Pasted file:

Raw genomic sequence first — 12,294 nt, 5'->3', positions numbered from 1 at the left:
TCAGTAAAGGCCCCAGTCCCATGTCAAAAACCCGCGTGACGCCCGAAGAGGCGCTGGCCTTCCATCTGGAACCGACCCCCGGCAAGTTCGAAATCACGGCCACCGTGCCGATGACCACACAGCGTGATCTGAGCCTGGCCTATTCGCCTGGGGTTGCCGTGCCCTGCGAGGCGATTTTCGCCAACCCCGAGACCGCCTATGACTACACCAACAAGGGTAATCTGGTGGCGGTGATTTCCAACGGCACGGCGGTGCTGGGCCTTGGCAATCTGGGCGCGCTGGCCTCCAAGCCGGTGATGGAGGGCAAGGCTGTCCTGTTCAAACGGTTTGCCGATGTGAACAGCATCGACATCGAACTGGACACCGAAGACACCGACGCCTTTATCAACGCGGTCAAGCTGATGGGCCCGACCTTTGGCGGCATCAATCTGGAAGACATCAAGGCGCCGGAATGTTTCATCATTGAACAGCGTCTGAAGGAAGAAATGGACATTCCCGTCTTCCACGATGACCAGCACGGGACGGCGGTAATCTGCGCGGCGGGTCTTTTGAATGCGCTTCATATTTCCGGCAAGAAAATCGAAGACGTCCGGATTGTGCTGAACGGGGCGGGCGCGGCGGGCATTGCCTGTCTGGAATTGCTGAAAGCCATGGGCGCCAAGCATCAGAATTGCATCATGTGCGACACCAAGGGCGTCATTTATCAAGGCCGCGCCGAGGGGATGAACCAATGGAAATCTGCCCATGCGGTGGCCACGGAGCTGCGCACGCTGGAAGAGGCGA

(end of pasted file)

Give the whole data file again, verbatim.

Raw genomic sequence first — 12,294 nt, 5'->3', positions numbered from 1 at the left:
TCAGTAAAGGCCCCAGTCCCATGTCAAAAACCCGCGTGACGCCCGAAGAGGCGCTGGCCTTCCATCTGGAACCGACCCCCGGCAAGTTCGAAATCACGGCCACCGTGCCGATGACCACACAGCGTGATCTGAGCCTGGCCTATTCGCCTGGGGTTGCCGTGCCCTGCGAGGCGATTTTCGCCAACCCCGAGACCGCCTATGACTACACCAACAAGGGTAATCTGGTGGCGGTGATTTCCAACGGCACGGCGGTGCTGGGCCTTGGCAATCTGGGCGCGCTGGCCTCCAAGCCGGTGATGGAGGGCAAGGCTGTCCTGTTCAAACGGTTTGCCGATGTGAACAGCATCGACATCGAACTGGACACCGAAGACACCGACGCCTTTATCAACGCGGTCAAGCTGATGGGCCCGACCTTTGGCGGCATCAATCTGGAAGACATCAAGGCGCCGGAATGTTTCATCATTGAACAGCGTCTGAAGGAAGAAATGGACATTCCCGTCTTCCACGATGACCAGCACGGGACGGCGGTAATCTGCGCGGCGGGTCTTTTGAATGCGCTTCATATTTCCGGCAAGAAAATCGAAGACGTCCGGATTGTGCTGAACGGGGCGGGCGCGGCGGGCATTGCCTGTCTGGAATTGCTGAAAGCCATGGGCGCCAAGCATCAGAATTGCATCATGTGCGACACCAAGGGCGTCATTTATCAAGGCCGCGCCGAGGGGATGAACCAATGGAAATCTGCCCATGCGGTGGCCACGGAGCTGCGCACGCTGGAAGAGGCGA